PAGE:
Why you should care
Because the struggle for freedom never ends.
The young rebels lay in wait, hidden in a trench by the road through the bush in Azu-mmili, near Port Harcourt. Their leader was Sylvester Egbunna, 20, who had positioned his ragtag platoon of 25 other recruits, all of them under 30 years of age and armed with AK-47s as well as Dane guns and ogbunigwe — locally produced rifles and rocket-propelled missiles. They had been in position for two days, and now they could hear the throaty diesel roar of a snub-nosed Mercedes-Benz 911 truck as the vehicle lumbered up the road. Egbunna and his men maintained discipline and held their fire.
When the 911 was alongside them, they sprang their trap, leaping from the trench and firing on the 25 federal troops in the truck bed. “I killed them all with my boys,” says Ebgunna, now 70, gesturing with a crutch to demonstrate how he mowed down the enemy. “It was bloody. I drank their blood.”
Egbunna thrived in military service, earning the nickname “guitar boy” for his strumming the trigger the way a musician would strum a fine instrument.
This year marks the 50th anniversary of the Nigerian Civil War, also known as the Biafran War, which had been raging for 18 months when Egbunna led his commando-style “911 operation.” At the time, the West African country, which had gained independence from Britain in 1960, was being torn apart by multiple forces — corruption, military coups, the discovery of oil at the delta of the Niger River and, most significantly, ethnic strife. In the north and southwest, Muslim Hausas were slaughtering Christian Igbos. From May to September 1966, the death toll reached 80,000 to 100,000, according to “Israel, Nigeria and the Biafra Civil War,” by Zach Levey. Survivors — 700,000 to 2 million of them, according to some estimates — fled to Biafra and its neighboring states, which were majority Igbo.
On May 30, 1967, Lt. Col. Odumegwu Ojukwu, a 34-year-old Igbo who had studied history at Oxford, joined with other representatives from the region to announce the founding of the independent Republic of Biafra. When negotiations over reunification broke down, “the federal government launched a military operation on July 6, 1967, to crush what they called the ‘rebellion’ of Biafra,’” says Christopher Ejiofor, a Biafran veteran and author of Biafra’s Struggle for Survival. “This officially marked the beginning of the war.”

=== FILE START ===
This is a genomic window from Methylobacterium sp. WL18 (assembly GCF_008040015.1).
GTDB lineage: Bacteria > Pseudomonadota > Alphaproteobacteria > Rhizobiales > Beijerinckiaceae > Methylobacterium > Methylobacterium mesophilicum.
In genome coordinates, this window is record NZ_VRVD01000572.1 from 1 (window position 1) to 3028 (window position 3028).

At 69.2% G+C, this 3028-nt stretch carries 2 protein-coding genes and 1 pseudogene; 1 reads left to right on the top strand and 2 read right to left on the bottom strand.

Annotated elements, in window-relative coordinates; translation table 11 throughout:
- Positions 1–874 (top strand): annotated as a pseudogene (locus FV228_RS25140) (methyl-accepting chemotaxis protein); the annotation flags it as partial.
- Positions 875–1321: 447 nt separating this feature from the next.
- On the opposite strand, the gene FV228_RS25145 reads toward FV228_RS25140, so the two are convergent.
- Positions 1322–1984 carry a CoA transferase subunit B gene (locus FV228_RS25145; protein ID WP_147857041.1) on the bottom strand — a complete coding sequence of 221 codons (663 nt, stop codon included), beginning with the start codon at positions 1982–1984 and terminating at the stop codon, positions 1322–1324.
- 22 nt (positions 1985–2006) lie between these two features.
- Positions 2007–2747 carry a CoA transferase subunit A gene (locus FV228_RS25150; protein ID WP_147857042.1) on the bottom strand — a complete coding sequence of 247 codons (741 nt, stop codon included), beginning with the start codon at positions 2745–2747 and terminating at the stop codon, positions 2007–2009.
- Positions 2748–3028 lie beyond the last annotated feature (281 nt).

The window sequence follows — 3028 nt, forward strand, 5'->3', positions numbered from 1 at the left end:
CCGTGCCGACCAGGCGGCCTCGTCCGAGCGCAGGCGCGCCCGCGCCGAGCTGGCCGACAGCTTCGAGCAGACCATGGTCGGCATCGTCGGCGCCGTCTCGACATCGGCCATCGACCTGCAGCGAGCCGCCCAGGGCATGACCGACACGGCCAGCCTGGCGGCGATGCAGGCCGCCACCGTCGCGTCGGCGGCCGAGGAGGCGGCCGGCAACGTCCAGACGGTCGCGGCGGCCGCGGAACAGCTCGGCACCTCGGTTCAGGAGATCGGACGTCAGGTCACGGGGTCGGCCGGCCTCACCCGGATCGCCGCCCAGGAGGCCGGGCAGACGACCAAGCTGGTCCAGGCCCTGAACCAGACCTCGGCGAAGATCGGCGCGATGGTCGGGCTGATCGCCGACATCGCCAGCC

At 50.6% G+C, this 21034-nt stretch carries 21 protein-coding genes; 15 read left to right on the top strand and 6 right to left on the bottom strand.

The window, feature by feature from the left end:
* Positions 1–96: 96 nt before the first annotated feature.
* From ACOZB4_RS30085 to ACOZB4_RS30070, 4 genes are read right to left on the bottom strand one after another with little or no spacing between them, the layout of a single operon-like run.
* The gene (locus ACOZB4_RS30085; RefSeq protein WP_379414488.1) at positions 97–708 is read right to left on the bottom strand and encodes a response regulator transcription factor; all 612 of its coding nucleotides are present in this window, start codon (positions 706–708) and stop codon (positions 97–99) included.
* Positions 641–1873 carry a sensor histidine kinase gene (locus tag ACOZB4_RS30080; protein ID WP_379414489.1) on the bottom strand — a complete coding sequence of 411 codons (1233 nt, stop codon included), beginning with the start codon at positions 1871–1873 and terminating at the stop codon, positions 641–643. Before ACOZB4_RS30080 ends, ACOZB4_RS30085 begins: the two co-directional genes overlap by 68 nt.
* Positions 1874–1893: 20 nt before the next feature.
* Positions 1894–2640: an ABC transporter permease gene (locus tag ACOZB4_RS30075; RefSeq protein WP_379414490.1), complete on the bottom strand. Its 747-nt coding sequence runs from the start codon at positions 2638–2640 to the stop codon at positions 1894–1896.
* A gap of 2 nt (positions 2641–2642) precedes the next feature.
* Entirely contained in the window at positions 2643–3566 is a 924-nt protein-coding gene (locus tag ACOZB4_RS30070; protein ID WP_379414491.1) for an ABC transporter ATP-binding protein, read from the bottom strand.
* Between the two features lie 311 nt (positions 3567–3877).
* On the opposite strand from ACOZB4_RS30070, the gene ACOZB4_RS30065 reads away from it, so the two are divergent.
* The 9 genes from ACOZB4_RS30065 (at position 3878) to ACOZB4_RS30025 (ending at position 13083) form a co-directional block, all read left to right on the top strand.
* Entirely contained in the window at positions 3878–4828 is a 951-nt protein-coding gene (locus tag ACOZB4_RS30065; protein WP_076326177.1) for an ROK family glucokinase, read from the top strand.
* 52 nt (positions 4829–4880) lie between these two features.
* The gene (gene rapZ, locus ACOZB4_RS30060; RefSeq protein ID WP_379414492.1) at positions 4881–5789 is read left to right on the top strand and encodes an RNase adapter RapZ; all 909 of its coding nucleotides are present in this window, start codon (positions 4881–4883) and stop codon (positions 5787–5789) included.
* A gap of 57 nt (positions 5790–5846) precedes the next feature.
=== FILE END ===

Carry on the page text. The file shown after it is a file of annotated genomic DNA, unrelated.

Egbunna hadn’t waited for hostilities to commence. Working as an apprentice for his brother, who sold double-barreled shotguns and ammo in the Biafran city of Ogoja, he signed up for the Biafran army as soon as he heard Ojukwu’s declaration of independence. A stubborn child, Egbunna had made up his mind to defend his homeland, and he didn’t want his parents, who were farmers and petty traders, to try to stop him. “I did not tell them when I joined the army,” he says. “But during the war I wrote letters telling them that I was fine but would not return any time soon.”
From Ogoja, Egbunna traveled by boat to Cross River and a Biafran army camp, where he joined the 10th Battalion. After three weeks of basic training, he was shipped 250 miles to Port Harcourt on the Niger Delta, a key hub of the petroleum industry, and from there to a palm oil plantation on Bonny Island, where he was later assigned to the Eighth Battalion. Egbunna thrived in military service, earning the nickname “guitar boy” for his strumming the trigger the way a musician would strum a fine instrument. “He was respected by even senior Biafra military officers because of his success on the battlefield,” says John Oliwe, who fought alongside Egbunna. “He was aggressive and young. His profile rose after he successfully led the 911 operation, which was one of the turning points of the war because the federal troops withdrew for days.”
That was the high point of the war for Egbunna. The next day he was wounded during heavy gunfire and shelling when his platoon was outflanked by federal troops. “It was fierce and bloody,” he recalls. “We were waiting in our trench to lay ambush for the enemy soldiers. They came in their numbers in a pickup truck. We were surrounded. That was where I got this injury here,” he says, unbuttoning his shirt to show scars from the shelling.
But there were other wounds as well. Egbunna was taken to Umuahia, about 60 miles northeast of Port Harcourt, where his right leg was amputated at the Queen Elizabeth Hospital (now the Federal Medical Centre). He remained there until the breakaway republic surrendered on Jan. 12, 1970. Disillusioned, he returned to Ogoja and his parents. Currently, he lives in a resettlement camp for disabled Biafran veterans in Oji River, Enugu state, southeastern Nigeria, with his wife and three of his five children. (The two oldest children live and work elsewhere.)
Half a century after a war that saw more than 3 million Biafrans die of disease and starvation as a result of federal blockades of relief supplies, renewed agitation for an independent republic of Biafra is growing once again. In May, groups commemorating the 50th anniversary of Ojukwu’s declaration staged sit-at-home protests in the southeast and south-south regions — major strongholds of what was once Biafra.
However, resistance from the Nigerian government continues. Last year, Nigerian security forces killed 150 peaceful protesters celebrating the 49th anniversary of Biafran independence.
As for Egbunna, when asked if he wants to see another war, he answers immediately: “We have not yet recovered from the one we fought. We are still living with the scars of that war.” And then, in a whisper, he adds, “You don’t use war to fight for every cause.”